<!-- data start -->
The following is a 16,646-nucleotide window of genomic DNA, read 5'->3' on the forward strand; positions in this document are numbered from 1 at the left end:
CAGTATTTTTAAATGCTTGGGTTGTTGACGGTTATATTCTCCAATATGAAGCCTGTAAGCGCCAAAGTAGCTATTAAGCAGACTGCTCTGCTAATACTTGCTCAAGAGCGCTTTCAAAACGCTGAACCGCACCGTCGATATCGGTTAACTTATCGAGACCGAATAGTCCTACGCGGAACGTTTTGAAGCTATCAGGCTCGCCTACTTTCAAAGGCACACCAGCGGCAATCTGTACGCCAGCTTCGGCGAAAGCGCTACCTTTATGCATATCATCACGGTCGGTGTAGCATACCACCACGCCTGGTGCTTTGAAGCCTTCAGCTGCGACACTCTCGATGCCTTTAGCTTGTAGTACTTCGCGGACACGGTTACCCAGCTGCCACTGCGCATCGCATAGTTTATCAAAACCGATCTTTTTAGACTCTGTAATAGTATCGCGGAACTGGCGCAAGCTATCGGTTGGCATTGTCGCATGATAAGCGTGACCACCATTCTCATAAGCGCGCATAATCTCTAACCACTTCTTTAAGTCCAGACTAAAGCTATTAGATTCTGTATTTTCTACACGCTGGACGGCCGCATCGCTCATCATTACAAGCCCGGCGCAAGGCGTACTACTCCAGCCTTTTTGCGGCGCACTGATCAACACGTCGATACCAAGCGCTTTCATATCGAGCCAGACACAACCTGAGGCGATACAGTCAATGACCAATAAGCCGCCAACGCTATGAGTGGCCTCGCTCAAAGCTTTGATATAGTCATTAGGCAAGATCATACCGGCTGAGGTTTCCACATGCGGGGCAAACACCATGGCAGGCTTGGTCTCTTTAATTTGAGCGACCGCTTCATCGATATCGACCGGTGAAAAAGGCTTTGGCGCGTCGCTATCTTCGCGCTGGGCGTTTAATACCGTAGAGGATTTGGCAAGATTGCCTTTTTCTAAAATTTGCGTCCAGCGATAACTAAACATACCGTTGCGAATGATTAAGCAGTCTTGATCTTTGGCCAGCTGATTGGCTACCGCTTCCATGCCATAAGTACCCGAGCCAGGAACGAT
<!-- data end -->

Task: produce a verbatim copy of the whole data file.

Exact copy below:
The following is a 16,646-nucleotide window of genomic DNA, read 5'->3' on the forward strand; positions in this document are numbered from 1 at the left end:
CAGTATTTTTAAATGCTTGGGTTGTTGACGGTTATATTCTCCAATATGAAGCCTGTAAGCGCCAAAGTAGCTATTAAGCAGACTGCTCTGCTAATACTTGCTCAAGAGCGCTTTCAAAACGCTGAACCGCACCGTCGATATCGGTTAACTTATCGAGACCGAATAGTCCTACGCGGAACGTTTTGAAGCTATCAGGCTCGCCTACTTTCAAAGGCACACCAGCGGCAATCTGTACGCCAGCTTCGGCGAAAGCGCTACCTTTATGCATATCATCACGGTCGGTGTAGCATACCACCACGCCTGGTGCTTTGAAGCCTTCAGCTGCGACACTCTCGATGCCTTTAGCTTGTAGTACTTCGCGGACACGGTTACCCAGCTGCCACTGCGCATCGCATAGTTTATCAAAACCGATCTTTTTAGACTCTGTAATAGTATCGCGGAACTGGCGCAAGCTATCGGTTGGCATTGTCGCATGATAAGCGTGACCACCATTCTCATAAGCGCGCATAATCTCTAACCACTTCTTTAAGTCCAGACTAAAGCTATTAGATTCTGTATTTTCTACACGCTGGACGGCCGCATCGCTCATCATTACAAGCCCGGCGCAAGGCGTACTACTCCAGCCTTTTTGCGGCGCACTGATCAACACGTCGATACCAAGCGCTTTCATATCGAGCCAGACACAACCTGAGGCGATACAGTCAATGACCAATAAGCCGCCAACGCTATGAGTGGCCTCGCTCAAAGCTTTGATATAGTCATTAGGCAAGATCATACCGGCTGAGGTTTCCACATGCGGGGCAAACACCATGGCAGGCTTGGTCTCTTTAATTTGAGCGACCGCTTCATCGATATCGACCGGTGAAAAAGGCTTTGGCGCGTCGCTATCTTCGCGCTGGGCGTTTAATACCGTAGAGGATTTGGCAAGATTGCCTTTTTCTAAAATTTGCGTCCAGCGATAACTAAACATACCGTTGCGAATGATTAAGCAGTCTTGATCTTTGGCCAGCTGATTGGCTACCGCTTCCATGCCATAAGTACCCGAGCCAGGAACGAT